Both cameras fit my hand well, start up fast and are responsive in shooting. Their designs differ somewhat. The Fuji has more physical dials, reminiscent of film SLRs, and I found it pretty easy to use. The Olympus relies more on menus, menus, menus. I didn't use either one enough to form an opinion about their auto-focus, but I did miss several shots relying on it. Might have been user error, since a couple days is not enough time to learn a camera. I was too cheap to spend more than the approximately $200 it cost for a camera and two lenses for four or five days, and life kept me from testing them on several days.

But I took a lot of A-B comparison shots with the Pentax and Fuji, and also with the Pentax and Olympus. To make sure I had good exposures, I used exposure bracketing on all three cameras. When I sat down to look at the images I discovered that Lightroom 4 doesn't support the Fuji or Olympus raw formats. The workaround is to download Adobe's free DNG converter and use it to convert the raws to DNG format (I don't need to do this with the Pentax because it supports DNG in camera.) After that exercise I was able to import them into Lightroom and use its comparison tool to really look at them side by side.

The main finding: my Pentax 16-50 zoom isn't working well. No matter how carefully I tried, its images weren't as crisp as those from the Sigma on the K-5 or the other four lenses on the Fuji and Olympus. There is some history: the 16-50 has been in the shop once. I bought it and the K-5 new at the same time, and something was seriously out of whack. I had purple fringing at a hallucinogenic level. Camera and lens went back to Pentax, who sent me a different K-5 body and the same lens, which they said had been adjusted to meet specs. I think something has changed, and I suspect it is in the 16-50.

It's worth noting that the Fuji has an APS-C sized sensor, like the Pentax, while the Olympus uses a smaller, micro four thirds sensor. I was interested to see whether I would notice a difference. The answer is yes, but only when looking at pretty large magnification. If I often made big prints, I think I would favor the APS-C. And the Fuji is very similar to the Olympus in size and weight, which matter to me quite a bit. Advantage Fuji.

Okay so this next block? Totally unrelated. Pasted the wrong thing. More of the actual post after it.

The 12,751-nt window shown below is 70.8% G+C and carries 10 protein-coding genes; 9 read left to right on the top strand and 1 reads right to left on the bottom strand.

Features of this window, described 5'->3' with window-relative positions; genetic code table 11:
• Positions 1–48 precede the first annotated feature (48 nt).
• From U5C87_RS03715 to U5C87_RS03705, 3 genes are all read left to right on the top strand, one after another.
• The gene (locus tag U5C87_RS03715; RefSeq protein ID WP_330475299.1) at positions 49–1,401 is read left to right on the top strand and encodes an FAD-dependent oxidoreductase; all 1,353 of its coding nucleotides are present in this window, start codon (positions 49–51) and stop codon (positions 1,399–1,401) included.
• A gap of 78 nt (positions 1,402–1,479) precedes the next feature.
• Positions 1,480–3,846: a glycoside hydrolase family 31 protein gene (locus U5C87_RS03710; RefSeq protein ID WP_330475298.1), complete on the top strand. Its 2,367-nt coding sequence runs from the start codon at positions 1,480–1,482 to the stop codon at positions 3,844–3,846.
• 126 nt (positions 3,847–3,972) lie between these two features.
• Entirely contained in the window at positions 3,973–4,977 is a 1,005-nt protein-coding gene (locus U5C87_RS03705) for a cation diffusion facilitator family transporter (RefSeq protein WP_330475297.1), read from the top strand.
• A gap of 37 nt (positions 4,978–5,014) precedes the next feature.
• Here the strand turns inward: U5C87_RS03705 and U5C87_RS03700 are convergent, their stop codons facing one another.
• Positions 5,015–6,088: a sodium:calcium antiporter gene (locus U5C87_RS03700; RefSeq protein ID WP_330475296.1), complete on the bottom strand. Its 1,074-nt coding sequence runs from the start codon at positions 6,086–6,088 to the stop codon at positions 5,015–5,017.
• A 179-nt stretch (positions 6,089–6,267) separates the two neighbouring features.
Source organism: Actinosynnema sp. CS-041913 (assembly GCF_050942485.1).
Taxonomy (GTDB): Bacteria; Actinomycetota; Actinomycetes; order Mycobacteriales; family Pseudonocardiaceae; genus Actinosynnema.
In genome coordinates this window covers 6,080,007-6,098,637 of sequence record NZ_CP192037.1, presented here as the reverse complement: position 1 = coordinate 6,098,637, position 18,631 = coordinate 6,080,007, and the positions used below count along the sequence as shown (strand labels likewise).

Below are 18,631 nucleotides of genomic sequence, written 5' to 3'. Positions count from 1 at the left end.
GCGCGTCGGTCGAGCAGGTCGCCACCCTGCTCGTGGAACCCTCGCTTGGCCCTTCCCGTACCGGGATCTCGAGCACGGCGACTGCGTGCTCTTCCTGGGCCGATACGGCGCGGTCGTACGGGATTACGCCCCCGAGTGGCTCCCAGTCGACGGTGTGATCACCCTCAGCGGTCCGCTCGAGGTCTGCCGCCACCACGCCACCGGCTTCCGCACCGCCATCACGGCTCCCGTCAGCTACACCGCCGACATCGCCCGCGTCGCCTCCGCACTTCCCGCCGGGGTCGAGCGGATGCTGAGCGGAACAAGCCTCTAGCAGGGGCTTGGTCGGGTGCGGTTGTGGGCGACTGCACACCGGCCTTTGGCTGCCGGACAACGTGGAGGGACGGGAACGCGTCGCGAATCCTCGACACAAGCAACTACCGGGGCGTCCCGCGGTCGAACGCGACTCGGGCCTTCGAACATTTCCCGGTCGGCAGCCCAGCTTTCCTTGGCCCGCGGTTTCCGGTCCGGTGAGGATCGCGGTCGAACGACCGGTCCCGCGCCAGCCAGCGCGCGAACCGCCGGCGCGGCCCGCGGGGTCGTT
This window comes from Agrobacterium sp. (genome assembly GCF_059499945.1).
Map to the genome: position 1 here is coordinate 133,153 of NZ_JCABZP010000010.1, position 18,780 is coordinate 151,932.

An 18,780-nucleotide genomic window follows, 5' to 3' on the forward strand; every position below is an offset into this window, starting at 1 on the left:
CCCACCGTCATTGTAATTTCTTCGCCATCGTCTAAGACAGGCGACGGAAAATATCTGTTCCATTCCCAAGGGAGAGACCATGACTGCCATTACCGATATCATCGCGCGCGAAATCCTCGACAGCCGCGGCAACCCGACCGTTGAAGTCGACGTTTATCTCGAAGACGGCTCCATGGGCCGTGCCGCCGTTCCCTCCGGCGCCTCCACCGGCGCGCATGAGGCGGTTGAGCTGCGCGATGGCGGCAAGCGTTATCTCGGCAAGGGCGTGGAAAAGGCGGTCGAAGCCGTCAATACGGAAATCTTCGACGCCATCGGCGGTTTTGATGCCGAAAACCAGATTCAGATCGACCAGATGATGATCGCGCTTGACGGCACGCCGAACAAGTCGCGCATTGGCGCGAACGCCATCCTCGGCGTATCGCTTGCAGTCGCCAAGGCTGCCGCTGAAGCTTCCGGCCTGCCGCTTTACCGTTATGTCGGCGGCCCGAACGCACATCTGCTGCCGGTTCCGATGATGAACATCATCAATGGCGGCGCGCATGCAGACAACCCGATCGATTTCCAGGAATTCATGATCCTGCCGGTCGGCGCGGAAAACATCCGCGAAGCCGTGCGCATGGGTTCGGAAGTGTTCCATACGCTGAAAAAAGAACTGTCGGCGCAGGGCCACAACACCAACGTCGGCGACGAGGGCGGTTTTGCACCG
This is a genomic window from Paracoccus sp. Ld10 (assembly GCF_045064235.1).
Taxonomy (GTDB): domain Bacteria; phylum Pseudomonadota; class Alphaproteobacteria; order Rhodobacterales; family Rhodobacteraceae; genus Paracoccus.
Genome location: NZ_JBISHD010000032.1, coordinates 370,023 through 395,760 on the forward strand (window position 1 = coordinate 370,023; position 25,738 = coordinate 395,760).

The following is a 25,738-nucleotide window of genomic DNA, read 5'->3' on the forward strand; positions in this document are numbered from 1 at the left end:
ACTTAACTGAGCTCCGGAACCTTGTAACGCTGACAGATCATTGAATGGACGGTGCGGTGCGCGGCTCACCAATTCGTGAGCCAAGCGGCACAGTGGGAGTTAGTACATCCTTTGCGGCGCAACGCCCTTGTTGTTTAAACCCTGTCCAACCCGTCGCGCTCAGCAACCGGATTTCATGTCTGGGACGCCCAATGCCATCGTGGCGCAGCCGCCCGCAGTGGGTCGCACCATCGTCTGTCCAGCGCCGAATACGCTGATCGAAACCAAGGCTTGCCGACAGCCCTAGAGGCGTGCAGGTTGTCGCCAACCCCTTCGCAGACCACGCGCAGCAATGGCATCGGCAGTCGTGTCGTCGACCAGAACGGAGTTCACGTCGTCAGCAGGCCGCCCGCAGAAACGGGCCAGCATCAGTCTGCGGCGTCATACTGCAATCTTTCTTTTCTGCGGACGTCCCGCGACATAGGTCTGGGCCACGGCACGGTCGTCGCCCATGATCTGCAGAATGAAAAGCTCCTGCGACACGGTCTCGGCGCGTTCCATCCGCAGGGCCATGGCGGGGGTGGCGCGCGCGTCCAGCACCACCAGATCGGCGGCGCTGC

In the end, though, I decided not to buy a new camera. Our next trip is to Italy--God knows, a photogenic place--but our tour operator warns about theft, and repeatedly urges us to pack light. At this point I believe I will rely solely on the iPhone 5s (which I've written about here and here). There is more to life than photography...I'll keep repeating it like a mantra...and when we return I can concentrate on weightier work, so to speak, and get the 16-50 repaired.

If you've read this far, you might want to see some images from the Fuji and the Olympus. Here they are. Remember that these are JPEGs made from the raw files. The only tweaking was Lightroom's low sharpening for screen, so don't read too much into them. You can see some vignetting in the upper left of the Olympus 12mm (bottom shot). All were shot at the Rocky Islands at Great Falls in the Chesapeake and Ohio Canal National Historical Park.

The details: (Top) Fuji XT-1 handheld, 1/1900 sec. at f4.0, ISO 400, 23mm (SF23mmF1.4 R)
(Second) Fuji XT-1 handheld, 1/450 sec. at f8.0, ISO 400, 35mm (XSF55-200mmF3.5-4.8 R LM OIS)
(Third) Olympus OM-D EM-1 handheld, 1/200 sec. at f8.0, ISO 100, 47mm (LUMIX G VARIO 35-100mm/F2.8)
(Bottom) Olympus OM-D EM-1 handheld, 1/2000 sec. at f2.8, ISO 100, 12mm (LUMIX G VARIO 12-35mm/F2.8)

Saturday, August 2, 2014

Nova Scotia II

Leaving Peggy's Cove we traveled west along the southern coast and spent two nights at Heron's Rest*, a gorgeous cottage on a wooded hillside at the end of a gravel road. When we arrived our hostess showed us around. At the bottom of a slope was a gurgling, completely deserted stretch of Petite Riviere waiting for us to jump in and play, which we did in due course. Good thing, too: Hurricane Arthur complicated outdoor activities the next day so our first dip was also our last, but it was memorable. The cottage was built by a shipwright, we were told. After weathering the hurricane inside with nary a creak nor rattle, we were convinced of its storm-worthiness.  

Petite Riviere
Our trip stuck mostly to the coasts, but we took one leg through the center of the western part of Nova Scotia. In the interior is Kejimkujik National Park (shortened to "Keji" by most). We had only part of a day to spend in that beautiful place. We chose to hike a trail to Peter Point, at the end of which one emerges onto a small sandy beach on a pristine lake. Like many spots we visited, it was deserted. That was one of many "oh, wow" moments.

Beach at Peter Point

View from Peter Point